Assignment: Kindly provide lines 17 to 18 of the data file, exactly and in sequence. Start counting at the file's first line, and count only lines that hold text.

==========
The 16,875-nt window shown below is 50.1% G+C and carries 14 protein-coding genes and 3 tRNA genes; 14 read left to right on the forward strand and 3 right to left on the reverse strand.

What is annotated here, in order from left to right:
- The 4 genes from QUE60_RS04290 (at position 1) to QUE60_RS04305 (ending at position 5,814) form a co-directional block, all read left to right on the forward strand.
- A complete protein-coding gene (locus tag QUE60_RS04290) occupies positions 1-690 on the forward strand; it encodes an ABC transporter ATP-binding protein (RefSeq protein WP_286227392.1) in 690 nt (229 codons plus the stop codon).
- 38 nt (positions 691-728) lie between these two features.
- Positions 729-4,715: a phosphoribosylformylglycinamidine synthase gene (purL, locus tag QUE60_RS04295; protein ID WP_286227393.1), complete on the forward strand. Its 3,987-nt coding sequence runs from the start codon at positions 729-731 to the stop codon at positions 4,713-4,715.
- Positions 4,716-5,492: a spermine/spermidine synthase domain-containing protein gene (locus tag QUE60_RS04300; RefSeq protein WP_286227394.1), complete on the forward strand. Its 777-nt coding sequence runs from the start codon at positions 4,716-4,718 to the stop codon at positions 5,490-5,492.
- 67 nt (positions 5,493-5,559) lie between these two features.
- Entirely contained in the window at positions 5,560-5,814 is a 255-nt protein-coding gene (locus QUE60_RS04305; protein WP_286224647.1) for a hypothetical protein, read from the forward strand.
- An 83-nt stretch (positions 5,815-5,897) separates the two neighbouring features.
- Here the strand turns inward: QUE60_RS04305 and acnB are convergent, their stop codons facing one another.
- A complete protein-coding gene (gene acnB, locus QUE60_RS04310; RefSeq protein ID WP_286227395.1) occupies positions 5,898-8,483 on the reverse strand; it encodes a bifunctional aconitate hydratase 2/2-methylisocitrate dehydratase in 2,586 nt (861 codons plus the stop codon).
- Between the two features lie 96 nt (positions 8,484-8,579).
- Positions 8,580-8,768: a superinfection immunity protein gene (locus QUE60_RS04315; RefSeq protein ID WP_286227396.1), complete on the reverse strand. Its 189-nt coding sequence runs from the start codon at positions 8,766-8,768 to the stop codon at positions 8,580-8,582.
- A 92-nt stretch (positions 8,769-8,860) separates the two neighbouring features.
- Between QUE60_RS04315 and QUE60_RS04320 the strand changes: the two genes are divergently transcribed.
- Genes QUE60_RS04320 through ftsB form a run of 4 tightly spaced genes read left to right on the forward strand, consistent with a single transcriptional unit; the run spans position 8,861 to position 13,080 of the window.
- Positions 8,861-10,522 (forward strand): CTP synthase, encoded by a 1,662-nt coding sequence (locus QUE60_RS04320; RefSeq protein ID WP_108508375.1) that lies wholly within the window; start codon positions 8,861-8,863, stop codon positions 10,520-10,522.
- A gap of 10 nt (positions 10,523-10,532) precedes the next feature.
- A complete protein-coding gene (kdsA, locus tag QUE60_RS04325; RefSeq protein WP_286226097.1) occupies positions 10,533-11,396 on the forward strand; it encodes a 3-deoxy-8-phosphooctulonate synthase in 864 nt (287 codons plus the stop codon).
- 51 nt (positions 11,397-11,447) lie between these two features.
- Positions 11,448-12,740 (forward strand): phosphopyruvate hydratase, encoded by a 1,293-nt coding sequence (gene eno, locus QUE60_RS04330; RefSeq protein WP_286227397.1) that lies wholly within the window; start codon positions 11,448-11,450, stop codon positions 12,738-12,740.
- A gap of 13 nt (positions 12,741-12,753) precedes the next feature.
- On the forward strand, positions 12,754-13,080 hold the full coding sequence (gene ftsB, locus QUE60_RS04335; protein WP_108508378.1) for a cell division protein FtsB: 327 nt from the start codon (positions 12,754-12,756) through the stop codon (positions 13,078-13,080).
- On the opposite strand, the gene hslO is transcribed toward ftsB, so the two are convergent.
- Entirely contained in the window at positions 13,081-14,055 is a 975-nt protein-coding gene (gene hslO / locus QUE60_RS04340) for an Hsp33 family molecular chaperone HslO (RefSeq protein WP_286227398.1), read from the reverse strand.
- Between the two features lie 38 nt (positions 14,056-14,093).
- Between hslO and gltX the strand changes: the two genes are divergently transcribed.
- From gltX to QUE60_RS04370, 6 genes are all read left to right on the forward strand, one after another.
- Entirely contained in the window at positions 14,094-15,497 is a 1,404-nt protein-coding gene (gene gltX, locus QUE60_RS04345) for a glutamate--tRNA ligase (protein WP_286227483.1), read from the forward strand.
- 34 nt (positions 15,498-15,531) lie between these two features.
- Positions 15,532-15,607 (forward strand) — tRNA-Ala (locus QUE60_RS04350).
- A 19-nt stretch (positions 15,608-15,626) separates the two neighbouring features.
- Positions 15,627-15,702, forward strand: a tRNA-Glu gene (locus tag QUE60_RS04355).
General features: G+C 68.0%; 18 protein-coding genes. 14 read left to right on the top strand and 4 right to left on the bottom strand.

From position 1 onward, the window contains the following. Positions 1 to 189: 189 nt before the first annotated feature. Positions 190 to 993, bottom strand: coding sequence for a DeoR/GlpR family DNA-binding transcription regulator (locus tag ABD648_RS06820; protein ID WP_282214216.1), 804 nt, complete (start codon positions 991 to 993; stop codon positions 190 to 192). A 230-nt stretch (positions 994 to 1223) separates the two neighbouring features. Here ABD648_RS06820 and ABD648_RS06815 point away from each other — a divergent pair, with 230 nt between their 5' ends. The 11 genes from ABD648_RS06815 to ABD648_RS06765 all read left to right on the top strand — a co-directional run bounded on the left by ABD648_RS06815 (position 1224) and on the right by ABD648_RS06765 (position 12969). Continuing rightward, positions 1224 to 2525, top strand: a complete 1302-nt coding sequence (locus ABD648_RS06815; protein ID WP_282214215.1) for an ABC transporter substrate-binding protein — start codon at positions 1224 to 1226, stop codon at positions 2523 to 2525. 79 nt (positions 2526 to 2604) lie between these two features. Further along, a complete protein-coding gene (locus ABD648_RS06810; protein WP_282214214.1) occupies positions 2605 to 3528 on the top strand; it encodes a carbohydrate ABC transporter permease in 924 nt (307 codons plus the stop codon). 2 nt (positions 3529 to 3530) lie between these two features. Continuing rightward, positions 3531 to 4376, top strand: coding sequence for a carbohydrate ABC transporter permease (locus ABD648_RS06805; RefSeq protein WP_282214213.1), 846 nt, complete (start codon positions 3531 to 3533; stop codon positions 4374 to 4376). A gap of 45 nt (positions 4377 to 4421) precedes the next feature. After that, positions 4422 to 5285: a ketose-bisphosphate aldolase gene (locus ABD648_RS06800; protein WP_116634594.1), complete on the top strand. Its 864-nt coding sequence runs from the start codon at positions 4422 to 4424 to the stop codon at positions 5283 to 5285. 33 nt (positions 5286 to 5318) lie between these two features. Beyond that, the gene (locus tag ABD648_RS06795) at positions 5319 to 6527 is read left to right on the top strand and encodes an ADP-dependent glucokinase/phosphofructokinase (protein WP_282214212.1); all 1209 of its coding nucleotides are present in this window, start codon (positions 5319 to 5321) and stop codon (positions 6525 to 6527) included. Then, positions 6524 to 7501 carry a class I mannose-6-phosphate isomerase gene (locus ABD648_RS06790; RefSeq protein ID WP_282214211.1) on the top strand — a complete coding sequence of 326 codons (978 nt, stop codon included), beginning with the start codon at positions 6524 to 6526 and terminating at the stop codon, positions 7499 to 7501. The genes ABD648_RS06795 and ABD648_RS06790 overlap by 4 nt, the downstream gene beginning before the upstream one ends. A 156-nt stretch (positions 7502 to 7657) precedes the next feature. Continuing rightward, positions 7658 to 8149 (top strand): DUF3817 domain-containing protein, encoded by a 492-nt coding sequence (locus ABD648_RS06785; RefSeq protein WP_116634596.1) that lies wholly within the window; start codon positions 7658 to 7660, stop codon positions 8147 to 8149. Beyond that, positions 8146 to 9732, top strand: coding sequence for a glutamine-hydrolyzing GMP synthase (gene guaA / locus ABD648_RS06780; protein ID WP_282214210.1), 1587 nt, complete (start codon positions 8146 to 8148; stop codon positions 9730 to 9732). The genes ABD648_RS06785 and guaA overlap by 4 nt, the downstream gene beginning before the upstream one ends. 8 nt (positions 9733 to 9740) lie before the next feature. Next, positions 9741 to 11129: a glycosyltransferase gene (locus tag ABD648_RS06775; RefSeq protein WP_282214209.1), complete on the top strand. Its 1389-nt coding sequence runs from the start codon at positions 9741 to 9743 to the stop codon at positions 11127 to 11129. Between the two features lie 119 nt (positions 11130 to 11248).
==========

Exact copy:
- Genes QUE60_RS04320 through ftsB form a run of 4 tightly spaced genes read left to right on the forward strand, consistent with a single transcriptional unit; the run spans position 8,861 to position 13,080 of the window.
- Positions 8,861-10,522 (forward strand): CTP synthase, encoded by a 1,662-nt coding sequence (locus QUE60_RS04320; RefSeq protein ID WP_108508375.1) that lies wholly within the window; start codon positions 8,861-8,863, stop codon positions 10,520-10,522.